From outside a massive church building in one Southern city, you'd never guess there's a crack about to split the church in two. That's because the crack I'm talking about is a fissure in the heart of the congregation—one that threatens to rip the church apart.

The disagreement isn't over church doctrine or missions policy. No, it's over the style of music used for the worship service.

The congregation has always sung traditional anthems of the church from well-worn hymnals. But some members complain that the church is losing people to other congregations that offer a more contemporary style of worship service — with Scripture songs, guitars, and drums.

The disagreement has erupted into a full-scale war. And similar conflicts are tearing churches apart all across the country. How can we bring peace to these war-torn churches?

Is there a right and wrong kind of music for worship?

The way to forge a peace treaty is to ask the fundamental questions. What's the biblical standard for judging any kind of music? As Christians, how do we choose which music we listen to on our home stereos and car radios? Do we simply gravitate toward the music we like, or do we try to appreciate truly good quality?

Good music is a bit like good food. We all know that what we like is not necessarily what's good for us by objective standards of nutrition. And if we're smart, we don't just eat whatever we pile on our plates. Instead, we cultivate our tastes so we learn to like broccoli and carrots, not just pizza and ice cream.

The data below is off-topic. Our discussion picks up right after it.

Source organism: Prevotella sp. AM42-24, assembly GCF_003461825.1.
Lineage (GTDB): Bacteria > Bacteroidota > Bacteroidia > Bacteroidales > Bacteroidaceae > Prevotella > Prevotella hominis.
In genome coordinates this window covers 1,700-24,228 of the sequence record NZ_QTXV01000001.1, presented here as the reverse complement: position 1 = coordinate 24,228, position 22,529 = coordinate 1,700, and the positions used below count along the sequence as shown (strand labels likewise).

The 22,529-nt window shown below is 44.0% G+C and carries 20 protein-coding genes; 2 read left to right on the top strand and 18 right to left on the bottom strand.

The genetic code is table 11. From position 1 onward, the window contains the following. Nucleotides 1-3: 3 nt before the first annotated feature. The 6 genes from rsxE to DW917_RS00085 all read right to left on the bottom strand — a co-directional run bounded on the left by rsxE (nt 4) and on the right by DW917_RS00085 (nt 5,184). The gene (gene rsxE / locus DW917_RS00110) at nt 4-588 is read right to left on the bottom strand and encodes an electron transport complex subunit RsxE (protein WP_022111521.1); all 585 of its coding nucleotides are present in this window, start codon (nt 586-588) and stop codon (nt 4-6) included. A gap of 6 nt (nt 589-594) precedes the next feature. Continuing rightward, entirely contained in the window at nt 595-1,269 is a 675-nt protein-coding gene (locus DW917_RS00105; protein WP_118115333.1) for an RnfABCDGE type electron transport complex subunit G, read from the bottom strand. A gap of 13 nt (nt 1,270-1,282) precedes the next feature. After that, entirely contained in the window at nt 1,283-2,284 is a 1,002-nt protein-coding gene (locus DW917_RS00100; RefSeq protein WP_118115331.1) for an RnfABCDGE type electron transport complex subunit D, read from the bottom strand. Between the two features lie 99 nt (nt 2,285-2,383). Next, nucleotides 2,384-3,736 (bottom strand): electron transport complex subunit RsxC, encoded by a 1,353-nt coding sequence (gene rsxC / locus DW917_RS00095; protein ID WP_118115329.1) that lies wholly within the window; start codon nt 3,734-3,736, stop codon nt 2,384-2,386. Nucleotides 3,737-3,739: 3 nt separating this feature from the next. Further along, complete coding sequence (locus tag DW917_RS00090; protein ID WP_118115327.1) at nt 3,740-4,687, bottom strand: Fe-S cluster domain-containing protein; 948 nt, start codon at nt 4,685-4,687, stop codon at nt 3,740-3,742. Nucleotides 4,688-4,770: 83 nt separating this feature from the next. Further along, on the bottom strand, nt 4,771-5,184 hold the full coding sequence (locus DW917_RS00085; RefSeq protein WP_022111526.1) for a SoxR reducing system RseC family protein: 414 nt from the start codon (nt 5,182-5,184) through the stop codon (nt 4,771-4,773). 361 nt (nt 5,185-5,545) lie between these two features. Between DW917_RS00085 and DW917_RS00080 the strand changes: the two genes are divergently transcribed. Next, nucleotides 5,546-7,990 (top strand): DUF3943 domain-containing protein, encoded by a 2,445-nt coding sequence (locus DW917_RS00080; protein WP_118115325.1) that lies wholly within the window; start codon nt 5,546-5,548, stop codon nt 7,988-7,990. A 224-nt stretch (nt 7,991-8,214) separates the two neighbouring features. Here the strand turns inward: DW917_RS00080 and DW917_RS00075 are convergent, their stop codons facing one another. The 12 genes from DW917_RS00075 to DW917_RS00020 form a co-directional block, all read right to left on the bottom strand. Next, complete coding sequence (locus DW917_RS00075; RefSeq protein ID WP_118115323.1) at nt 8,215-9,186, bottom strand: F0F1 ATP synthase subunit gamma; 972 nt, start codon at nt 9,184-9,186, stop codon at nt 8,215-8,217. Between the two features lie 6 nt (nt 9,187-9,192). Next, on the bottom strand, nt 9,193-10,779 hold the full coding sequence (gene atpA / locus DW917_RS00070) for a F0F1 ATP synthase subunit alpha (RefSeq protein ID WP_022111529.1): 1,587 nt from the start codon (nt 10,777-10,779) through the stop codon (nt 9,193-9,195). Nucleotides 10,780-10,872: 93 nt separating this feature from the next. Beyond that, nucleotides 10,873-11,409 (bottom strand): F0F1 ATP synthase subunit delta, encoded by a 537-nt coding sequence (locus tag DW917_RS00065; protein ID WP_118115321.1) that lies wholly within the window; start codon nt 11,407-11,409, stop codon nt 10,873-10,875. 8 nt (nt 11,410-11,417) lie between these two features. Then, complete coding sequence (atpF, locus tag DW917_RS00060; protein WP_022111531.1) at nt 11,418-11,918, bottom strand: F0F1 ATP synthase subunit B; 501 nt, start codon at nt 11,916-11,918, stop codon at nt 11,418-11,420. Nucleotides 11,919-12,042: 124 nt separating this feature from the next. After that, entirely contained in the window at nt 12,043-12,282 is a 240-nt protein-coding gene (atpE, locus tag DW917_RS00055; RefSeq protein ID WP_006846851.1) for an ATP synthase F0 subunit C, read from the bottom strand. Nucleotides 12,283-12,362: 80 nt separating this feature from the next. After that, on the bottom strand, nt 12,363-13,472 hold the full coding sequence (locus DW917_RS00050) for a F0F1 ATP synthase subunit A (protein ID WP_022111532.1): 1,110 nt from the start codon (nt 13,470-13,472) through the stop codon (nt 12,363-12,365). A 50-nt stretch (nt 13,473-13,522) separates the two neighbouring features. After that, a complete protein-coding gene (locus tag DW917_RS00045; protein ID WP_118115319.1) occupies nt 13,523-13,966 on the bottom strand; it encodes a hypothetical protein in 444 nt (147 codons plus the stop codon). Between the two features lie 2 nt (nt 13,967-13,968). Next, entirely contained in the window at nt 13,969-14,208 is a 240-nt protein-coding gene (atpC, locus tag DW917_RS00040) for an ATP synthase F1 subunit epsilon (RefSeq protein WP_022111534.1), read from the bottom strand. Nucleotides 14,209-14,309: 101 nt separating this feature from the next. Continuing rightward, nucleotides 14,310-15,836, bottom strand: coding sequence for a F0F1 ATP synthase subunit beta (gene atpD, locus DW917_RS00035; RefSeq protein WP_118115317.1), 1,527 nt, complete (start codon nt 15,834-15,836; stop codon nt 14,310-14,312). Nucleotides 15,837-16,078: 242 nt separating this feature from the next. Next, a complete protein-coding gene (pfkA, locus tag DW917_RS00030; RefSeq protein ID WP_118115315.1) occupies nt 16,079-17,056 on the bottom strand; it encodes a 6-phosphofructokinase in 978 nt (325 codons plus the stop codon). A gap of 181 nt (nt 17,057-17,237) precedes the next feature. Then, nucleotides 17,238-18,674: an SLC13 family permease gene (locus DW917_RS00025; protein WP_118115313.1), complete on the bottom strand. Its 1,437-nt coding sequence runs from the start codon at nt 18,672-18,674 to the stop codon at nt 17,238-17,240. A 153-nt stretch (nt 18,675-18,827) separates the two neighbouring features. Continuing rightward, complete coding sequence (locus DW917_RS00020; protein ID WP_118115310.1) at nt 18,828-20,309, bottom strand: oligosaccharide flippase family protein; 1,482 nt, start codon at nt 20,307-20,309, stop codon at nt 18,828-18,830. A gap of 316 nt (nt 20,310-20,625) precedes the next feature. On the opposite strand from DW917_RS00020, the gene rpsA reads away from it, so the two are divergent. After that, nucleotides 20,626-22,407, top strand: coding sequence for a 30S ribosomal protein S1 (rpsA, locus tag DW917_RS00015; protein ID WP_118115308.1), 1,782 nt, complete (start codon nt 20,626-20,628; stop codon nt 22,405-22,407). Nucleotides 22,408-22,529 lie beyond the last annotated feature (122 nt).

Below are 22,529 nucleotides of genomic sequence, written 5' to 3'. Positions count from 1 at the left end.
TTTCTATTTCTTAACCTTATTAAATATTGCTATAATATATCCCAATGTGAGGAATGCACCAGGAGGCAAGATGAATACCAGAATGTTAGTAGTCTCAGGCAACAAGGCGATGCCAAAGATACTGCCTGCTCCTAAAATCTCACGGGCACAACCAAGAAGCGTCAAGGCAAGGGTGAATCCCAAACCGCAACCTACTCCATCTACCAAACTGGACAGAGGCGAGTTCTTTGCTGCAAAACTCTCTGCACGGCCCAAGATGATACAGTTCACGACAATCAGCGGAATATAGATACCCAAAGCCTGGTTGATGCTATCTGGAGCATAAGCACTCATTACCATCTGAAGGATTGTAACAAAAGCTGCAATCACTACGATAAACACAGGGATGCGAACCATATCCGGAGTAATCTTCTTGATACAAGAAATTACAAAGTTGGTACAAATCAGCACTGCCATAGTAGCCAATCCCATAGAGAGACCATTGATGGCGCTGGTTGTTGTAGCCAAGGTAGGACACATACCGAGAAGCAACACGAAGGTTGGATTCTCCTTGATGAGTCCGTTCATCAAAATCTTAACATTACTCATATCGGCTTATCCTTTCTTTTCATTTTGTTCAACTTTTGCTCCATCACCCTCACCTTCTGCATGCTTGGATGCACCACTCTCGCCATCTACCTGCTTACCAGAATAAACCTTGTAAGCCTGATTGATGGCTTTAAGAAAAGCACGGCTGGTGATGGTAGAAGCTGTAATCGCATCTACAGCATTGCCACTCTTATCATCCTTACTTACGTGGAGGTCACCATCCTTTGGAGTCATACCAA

In the same way, the music we like is not necessarily what's good for the soul. As Christians, we ought to cultivate our tastes so we learn to like music that is good by objective standards of beauty.

We should develop our musical tastes so we enjoy what is truly excellent.

Perhaps you thought taste meant merely personal preference. But Christian authors J. I. Packer and Thomas Howard write that "taste is a facet of wisdom: It is the ability to distinguish what has value from what does not."

In music, we should be learning to distinguish what has objective value from what does not. For example, good music should fit the message — treating serious themes with a somber tone and cheerful themes with a light tone. Good music should not use cheap cliches — like heavy drum rolls or sliding violin solos — things that function like flashy visual effects in a movie. Good music should be emotionally powerful without lapsing into sentimentality.

Churches that unite behind objective standards of beauty such as these can heal the rift that divides so many congregations. And they might discover that they've been fighting the wrong battles. By objective standards, old music may be either good or bad — and contemporary music may be either good or bad as well.

It's not that one group is right and the other is wrong. Rather, Christians of all ages and backgrounds should unite behind the goal of discerning real beauty.

For, after all, we worship the God of beauty.

This article originally appeared August 9, 1995 on BreakPoint. Used with permission.